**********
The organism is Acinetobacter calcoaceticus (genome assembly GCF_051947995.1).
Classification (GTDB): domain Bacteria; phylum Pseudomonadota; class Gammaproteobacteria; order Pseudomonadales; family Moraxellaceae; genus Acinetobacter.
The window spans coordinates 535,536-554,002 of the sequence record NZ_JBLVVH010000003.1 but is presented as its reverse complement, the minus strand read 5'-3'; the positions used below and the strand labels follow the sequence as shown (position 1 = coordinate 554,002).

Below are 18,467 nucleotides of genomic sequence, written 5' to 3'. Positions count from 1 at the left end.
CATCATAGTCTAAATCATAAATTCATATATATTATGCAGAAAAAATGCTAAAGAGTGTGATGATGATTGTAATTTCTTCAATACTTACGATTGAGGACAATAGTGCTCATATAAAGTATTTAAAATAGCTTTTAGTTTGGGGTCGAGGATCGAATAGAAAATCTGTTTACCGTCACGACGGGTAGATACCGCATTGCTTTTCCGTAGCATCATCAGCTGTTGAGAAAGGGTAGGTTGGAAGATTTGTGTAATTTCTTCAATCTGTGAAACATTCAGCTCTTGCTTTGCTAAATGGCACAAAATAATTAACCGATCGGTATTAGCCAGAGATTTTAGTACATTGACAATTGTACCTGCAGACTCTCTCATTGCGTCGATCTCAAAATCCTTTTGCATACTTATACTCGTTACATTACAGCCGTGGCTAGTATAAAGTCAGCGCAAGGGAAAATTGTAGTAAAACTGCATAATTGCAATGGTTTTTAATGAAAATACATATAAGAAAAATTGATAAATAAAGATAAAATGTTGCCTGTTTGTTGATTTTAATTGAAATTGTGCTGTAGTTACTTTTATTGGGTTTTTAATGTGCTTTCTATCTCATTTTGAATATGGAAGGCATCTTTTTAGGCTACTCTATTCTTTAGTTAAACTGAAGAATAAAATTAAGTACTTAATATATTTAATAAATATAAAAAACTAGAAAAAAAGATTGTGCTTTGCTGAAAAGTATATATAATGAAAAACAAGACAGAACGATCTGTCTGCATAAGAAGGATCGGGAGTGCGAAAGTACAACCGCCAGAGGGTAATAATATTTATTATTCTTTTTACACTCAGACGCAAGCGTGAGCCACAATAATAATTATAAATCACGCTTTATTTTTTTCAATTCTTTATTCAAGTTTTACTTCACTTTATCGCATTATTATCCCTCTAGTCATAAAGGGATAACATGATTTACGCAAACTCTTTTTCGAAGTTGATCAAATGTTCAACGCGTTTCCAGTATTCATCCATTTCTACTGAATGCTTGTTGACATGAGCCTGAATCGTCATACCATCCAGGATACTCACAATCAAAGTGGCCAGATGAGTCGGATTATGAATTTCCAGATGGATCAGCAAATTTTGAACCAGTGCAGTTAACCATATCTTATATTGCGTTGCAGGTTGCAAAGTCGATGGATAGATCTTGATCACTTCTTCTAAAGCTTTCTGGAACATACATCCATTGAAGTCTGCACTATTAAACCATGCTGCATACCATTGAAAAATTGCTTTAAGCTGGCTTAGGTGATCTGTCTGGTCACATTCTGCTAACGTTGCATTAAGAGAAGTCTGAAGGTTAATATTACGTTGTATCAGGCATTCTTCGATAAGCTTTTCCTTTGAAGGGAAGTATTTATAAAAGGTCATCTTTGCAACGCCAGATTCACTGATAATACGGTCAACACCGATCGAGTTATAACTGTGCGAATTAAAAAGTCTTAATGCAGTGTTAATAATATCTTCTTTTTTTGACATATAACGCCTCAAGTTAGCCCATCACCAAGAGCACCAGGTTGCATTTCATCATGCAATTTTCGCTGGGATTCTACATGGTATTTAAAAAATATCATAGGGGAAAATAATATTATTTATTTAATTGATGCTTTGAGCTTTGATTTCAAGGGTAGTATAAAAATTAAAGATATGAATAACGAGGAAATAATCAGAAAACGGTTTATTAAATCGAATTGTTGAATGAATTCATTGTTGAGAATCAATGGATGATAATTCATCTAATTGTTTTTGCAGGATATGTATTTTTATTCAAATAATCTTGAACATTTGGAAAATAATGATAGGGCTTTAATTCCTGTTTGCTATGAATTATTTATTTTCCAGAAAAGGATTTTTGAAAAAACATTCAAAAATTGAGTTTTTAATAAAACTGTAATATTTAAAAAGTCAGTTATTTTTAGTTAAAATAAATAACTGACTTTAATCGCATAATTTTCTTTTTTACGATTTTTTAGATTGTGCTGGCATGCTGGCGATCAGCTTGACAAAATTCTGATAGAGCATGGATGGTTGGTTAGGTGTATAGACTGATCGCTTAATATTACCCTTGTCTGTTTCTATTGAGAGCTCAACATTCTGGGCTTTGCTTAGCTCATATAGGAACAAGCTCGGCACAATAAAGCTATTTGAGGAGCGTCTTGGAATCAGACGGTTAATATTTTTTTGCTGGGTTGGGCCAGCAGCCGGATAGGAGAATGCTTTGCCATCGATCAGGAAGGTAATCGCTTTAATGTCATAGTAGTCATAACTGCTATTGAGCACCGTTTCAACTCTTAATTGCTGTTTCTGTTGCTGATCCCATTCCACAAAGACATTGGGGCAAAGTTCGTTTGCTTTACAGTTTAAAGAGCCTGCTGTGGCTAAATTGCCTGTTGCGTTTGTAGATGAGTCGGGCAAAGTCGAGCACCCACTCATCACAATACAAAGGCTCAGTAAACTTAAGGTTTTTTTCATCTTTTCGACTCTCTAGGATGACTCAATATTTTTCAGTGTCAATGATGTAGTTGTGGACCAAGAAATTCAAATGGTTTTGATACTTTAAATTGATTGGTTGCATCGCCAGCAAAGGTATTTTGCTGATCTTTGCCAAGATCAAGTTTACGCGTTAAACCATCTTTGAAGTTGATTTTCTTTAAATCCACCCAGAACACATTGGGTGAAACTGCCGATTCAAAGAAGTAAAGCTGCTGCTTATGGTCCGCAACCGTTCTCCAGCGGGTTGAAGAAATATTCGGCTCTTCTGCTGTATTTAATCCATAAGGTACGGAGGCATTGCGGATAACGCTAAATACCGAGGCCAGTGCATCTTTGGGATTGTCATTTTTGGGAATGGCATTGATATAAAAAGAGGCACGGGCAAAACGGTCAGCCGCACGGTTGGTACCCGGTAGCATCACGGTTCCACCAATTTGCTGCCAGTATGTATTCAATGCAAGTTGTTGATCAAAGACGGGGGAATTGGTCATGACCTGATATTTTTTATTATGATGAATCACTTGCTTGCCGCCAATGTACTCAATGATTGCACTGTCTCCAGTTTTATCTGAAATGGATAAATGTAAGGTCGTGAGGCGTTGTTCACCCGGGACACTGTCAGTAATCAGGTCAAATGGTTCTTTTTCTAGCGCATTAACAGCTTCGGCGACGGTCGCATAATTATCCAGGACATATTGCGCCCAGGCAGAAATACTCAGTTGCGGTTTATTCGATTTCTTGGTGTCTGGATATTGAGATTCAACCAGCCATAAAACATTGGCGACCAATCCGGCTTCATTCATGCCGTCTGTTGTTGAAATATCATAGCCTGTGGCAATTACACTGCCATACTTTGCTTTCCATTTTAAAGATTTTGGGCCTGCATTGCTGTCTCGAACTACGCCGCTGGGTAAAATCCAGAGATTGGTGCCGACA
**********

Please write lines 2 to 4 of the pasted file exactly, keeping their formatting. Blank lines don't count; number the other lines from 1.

Classification (GTDB): domain Bacteria; phylum Pseudomonadota; class Gammaproteobacteria; order Pseudomonadales; family Moraxellaceae; genus Acinetobacter.
The window spans coordinates 535,536-554,002 of the sequence record NZ_JBLVVH010000003.1 but is presented as its reverse complement, the minus strand read 5'-3'; the positions used below and the strand labels follow the sequence as shown (position 1 = coordinate 554,002).

Below are 18,467 nucleotides of genomic sequence, written 5' to 3'. Positions count from 1 at the left end.